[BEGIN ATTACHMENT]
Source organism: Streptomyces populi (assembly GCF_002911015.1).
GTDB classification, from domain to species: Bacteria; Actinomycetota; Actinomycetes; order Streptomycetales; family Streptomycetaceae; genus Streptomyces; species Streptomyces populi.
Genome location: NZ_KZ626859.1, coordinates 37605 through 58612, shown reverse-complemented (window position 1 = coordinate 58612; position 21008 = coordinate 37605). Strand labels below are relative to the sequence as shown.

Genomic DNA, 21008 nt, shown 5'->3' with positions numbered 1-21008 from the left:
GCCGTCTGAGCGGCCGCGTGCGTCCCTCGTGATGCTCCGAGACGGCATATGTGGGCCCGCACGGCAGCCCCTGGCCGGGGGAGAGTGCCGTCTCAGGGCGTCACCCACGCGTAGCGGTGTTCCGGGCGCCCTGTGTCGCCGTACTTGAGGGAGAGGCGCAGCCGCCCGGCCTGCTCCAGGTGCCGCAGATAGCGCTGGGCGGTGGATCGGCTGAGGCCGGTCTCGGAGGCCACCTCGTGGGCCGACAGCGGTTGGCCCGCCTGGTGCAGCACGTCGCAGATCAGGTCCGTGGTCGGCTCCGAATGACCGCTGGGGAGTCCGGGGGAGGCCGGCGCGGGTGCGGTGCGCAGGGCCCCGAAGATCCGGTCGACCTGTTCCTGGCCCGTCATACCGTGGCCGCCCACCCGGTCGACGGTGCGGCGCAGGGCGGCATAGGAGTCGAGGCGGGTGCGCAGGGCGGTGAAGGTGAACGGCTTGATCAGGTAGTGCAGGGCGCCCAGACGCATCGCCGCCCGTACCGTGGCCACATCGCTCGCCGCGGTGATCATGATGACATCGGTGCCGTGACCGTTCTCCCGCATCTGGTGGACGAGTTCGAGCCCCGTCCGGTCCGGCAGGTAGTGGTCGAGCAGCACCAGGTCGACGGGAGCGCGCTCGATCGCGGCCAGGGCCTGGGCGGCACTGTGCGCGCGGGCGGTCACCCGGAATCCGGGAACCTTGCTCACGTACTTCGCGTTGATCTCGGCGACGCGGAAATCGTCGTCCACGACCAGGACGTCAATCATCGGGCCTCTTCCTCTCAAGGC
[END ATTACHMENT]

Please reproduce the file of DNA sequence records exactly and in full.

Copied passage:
Source organism: Streptomyces populi (assembly GCF_002911015.1).
GTDB classification, from domain to species: Bacteria; Actinomycetota; Actinomycetes; order Streptomycetales; family Streptomycetaceae; genus Streptomyces; species Streptomyces populi.
Genome location: NZ_KZ626859.1, coordinates 37605 through 58612, shown reverse-complemented (window position 1 = coordinate 58612; position 21008 = coordinate 37605). Strand labels below are relative to the sequence as shown.

Genomic DNA, 21008 nt, shown 5'->3' with positions numbered 1-21008 from the left:
GCCGTCTGAGCGGCCGCGTGCGTCCCTCGTGATGCTCCGAGACGGCATATGTGGGCCCGCACGGCAGCCCCTGGCCGGGGGAGAGTGCCGTCTCAGGGCGTCACCCACGCGTAGCGGTGTTCCGGGCGCCCTGTGTCGCCGTACTTGAGGGAGAGGCGCAGCCGCCCGGCCTGCTCCAGGTGCCGCAGATAGCGCTGGGCGGTGGATCGGCTGAGGCCGGTCTCGGAGGCCACCTCGTGGGCCGACAGCGGTTGGCCCGCCTGGTGCAGCACGTCGCAGATCAGGTCCGTGGTCGGCTCCGAATGACCGCTGGGGAGTCCGGGGGAGGCCGGCGCGGGTGCGGTGCGCAGGGCCCCGAAGATCCGGTCGACCTGTTCCTGGCCCGTCATACCGTGGCCGCCCACCCGGTCGACGGTGCGGCGCAGGGCGGCATAGGAGTCGAGGCGGGTGCGCAGGGCGGTGAAGGTGAACGGCTTGATCAGGTAGTGCAGGGCGCCCAGACGCATCGCCGCCCGTACCGTGGCCACATCGCTCGCCGCGGTGATCATGATGACATCGGTGCCGTGACCGTTCTCCCGCATCTGGTGGACGAGTTCGAGCCCCGTCCGGTCCGGCAGGTAGTGGTCGAGCAGCACCAGGTCGACGGGAGCGCGCTCGATCGCGGCCAGGGCCTGGGCGGCACTGTGCGCGCGGGCGGTCACCCGGAATCCGGGAACCTTGCTCACGTACTTCGCGTTGATCTCGGCGACGCGGAAATCGTCGTCCACGACCAGGACGTCAATCATCGGGCCTCTTCCTCTCAAGGC